Arionna Wilkerson CED alum

With mental health issues on the rise, it is important for counselors and teachers to enter the school with a trauma-informed lens. Trauma impacts so many individuals, including students in school settings, the teachers who teach them, parents and legal guardians, and other school personnel. Trauma can slow down or stop a child’s ability to learn, which can result in falling behind in a class or lead to behavioral problems in the classroom. A trauma-informed approach helps teachers and school personnel consider how trauma impacts learning and behaviors of the children and adolescents in their classroom.

UNC Greensboro’s Department of Counseling and Educational Development (CED) recently completed year three of a five-year federal grant, partnering with Rockingham County Schools (RCS), a high need, rural district. Drs. Carrie Wachter Morris and L. DiAnne Borders have spearheaded this grant, partnering with RCS to integrate trauma-informed approaches at multiple levels.

Integrating trauma-informed approaches in the schools started with counselor training. CED faculty have integrated trauma-informed approaches within the master’s and doctoral curricula in multiple ways: how school counselors work with K-12 students, how they engage and conceptualize students’ school-based challenges using a trauma-informed lens. In addition, doctoral students learn principles and practices of trauma informed. As part of the federal grant, to date 25 school counseling students have been placed in paid internships in elementary, middle, and high schools in RCS – with many of these students hired into permanent positions after completing their degree requirements. Arionna Wilkerson, pictured above, first served as an intern as part of the partnership, and then was employed as a school counselor in RCS. Arionna is now working to expand her ability to support trauma-related needs in the schools as a doctoral student in CED.

The CED-RCS collaboration also has involved opportunities for the master’s-level school counseling interns to extend their learning by working with the RCS Behavioral Emotional Therapeutic Intervention Assistance (BETA) team. The students also have worked with Impact through Innovation, a division of the UNCG School of Education, to tackle real-world challenges of their students and schools. They have designed innovative interventions using KickBox, an innovation toolkit designed by Adobe, as well as resources available in the SELF Design Studio, a Makerspace housed in the School of Education.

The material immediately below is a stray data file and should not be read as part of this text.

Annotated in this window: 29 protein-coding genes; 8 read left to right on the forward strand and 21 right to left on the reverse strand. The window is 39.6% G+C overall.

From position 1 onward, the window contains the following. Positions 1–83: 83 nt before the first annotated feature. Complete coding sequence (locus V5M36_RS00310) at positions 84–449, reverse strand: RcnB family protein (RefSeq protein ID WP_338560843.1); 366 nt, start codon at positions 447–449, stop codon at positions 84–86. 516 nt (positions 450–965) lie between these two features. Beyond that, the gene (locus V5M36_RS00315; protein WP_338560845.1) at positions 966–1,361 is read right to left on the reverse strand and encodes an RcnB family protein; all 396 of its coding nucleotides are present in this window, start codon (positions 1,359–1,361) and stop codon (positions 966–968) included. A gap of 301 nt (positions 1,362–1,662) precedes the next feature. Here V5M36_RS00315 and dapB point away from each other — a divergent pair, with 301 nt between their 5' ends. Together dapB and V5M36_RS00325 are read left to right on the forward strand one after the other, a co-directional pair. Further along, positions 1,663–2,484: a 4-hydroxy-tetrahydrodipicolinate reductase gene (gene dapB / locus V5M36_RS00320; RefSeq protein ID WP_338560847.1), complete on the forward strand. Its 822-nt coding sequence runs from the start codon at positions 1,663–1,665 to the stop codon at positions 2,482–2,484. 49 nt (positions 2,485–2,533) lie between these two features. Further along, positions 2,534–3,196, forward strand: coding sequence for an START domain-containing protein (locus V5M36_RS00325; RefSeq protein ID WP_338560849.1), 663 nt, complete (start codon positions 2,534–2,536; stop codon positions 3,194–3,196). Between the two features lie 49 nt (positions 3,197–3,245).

The grant also includes interventions for K-12 school personnel, who can enter the school with trauma. Multiple CED faculty have provided research support to assess the needs of RCS faculty and staff, particularly given the challenges the pandemic for faculty and staff in their work as well as their personal lives. For example, a mixed-methods needs assessment for all faculty, staff, and administrators targeted their needs and identified supports that would be most beneficial to RCS personnel.

Based on the needs assessment, CED soon will partner with RCS to provide mental health support to RCS faculty and staff via telehealth. Starting this fall, master’s and doctoral students in the Nicholas A. Vacc Counseling and Consulting Clinic, under supervision of CED faculty, will begin to provide individual and/or small group support services to members of the RCS community.

Through this ongoing partnership with RCS, CED faculty and students have connected in ways that benefitted both CED and RCS students, faculty, and staff.